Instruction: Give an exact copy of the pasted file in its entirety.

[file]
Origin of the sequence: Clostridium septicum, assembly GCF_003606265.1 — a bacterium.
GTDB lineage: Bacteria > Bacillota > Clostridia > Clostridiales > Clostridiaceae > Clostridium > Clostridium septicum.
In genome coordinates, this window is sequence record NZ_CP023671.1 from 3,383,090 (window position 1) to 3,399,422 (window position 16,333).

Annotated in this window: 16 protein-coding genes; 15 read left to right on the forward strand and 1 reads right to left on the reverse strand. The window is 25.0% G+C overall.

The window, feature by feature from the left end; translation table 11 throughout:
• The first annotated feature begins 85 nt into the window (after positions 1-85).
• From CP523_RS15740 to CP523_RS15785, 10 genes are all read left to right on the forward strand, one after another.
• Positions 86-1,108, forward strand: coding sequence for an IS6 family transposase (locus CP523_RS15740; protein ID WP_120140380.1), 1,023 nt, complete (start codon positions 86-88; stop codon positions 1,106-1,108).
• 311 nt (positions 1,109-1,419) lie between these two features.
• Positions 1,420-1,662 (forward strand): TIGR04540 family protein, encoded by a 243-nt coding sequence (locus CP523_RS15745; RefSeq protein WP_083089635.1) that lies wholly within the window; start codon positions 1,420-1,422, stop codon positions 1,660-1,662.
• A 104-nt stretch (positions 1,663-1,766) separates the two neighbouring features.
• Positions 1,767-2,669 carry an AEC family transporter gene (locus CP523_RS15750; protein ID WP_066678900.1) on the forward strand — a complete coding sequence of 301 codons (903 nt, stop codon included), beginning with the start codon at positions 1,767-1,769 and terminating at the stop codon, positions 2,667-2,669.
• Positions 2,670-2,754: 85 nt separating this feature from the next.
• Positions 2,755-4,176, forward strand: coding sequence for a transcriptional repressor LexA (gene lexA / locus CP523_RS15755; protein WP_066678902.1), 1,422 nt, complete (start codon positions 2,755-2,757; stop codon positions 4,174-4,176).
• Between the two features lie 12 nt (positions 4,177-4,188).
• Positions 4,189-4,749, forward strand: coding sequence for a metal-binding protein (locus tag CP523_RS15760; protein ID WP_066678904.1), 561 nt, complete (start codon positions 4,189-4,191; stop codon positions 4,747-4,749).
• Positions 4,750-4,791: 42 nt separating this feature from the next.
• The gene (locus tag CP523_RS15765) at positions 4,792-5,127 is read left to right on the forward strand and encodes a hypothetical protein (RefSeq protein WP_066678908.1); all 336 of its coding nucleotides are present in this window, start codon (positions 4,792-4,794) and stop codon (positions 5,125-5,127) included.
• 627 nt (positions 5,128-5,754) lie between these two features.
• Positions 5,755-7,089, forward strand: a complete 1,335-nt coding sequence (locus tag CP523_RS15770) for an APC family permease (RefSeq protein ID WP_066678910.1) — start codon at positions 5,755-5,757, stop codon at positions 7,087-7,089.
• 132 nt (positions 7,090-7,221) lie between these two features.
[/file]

Origin of the sequence: Clostridium septicum, assembly GCF_003606265.1 — a bacterium.
GTDB lineage: Bacteria > Bacillota > Clostridia > Clostridiales > Clostridiaceae > Clostridium > Clostridium septicum.
In genome coordinates, this window is sequence record NZ_CP023671.1 from 3,383,090 (window position 1) to 3,399,422 (window position 16,333).

Annotated in this window: 16 protein-coding genes; 15 read left to right on the forward strand and 1 reads right to left on the reverse strand. The window is 25.0% G+C overall.

The window, feature by feature from the left end; translation table 11 throughout:
• The first annotated feature begins 85 nt into the window (after positions 1-85).
• From CP523_RS15740 to CP523_RS15785, 10 genes are all read left to right on the forward strand, one after another.
• Positions 86-1,108, forward strand: coding sequence for an IS6 family transposase (locus CP523_RS15740; protein ID WP_120140380.1), 1,023 nt, complete (start codon positions 86-88; stop codon positions 1,106-1,108).
• 311 nt (positions 1,109-1,419) lie between these two features.
• Positions 1,420-1,662 (forward strand): TIGR04540 family protein, encoded by a 243-nt coding sequence (locus CP523_RS15745; RefSeq protein WP_083089635.1) that lies wholly within the window; start codon positions 1,420-1,422, stop codon positions 1,660-1,662.
• A 104-nt stretch (positions 1,663-1,766) separates the two neighbouring features.
• Positions 1,767-2,669 carry an AEC family transporter gene (locus CP523_RS15750; protein ID WP_066678900.1) on the forward strand — a complete coding sequence of 301 codons (903 nt, stop codon included), beginning with the start codon at positions 1,767-1,769 and terminating at the stop codon, positions 2,667-2,669.
• Positions 2,670-2,754: 85 nt separating this feature from the next.
• Positions 2,755-4,176, forward strand: coding sequence for a transcriptional repressor LexA (gene lexA / locus CP523_RS15755; protein WP_066678902.1), 1,422 nt, complete (start codon positions 2,755-2,757; stop codon positions 4,174-4,176).
• Between the two features lie 12 nt (positions 4,177-4,188).
• Positions 4,189-4,749, forward strand: coding sequence for a metal-binding protein (locus tag CP523_RS15760; protein ID WP_066678904.1), 561 nt, complete (start codon positions 4,189-4,191; stop codon positions 4,747-4,749).
• Positions 4,750-4,791: 42 nt separating this feature from the next.
• The gene (locus tag CP523_RS15765) at positions 4,792-5,127 is read left to right on the forward strand and encodes a hypothetical protein (RefSeq protein WP_066678908.1); all 336 of its coding nucleotides are present in this window, start codon (positions 4,792-4,794) and stop codon (positions 5,125-5,127) included.
• 627 nt (positions 5,128-5,754) lie between these two features.
• Positions 5,755-7,089, forward strand: a complete 1,335-nt coding sequence (locus tag CP523_RS15770) for an APC family permease (RefSeq protein ID WP_066678910.1) — start codon at positions 5,755-5,757, stop codon at positions 7,087-7,089.
• 132 nt (positions 7,090-7,221) lie between these two features.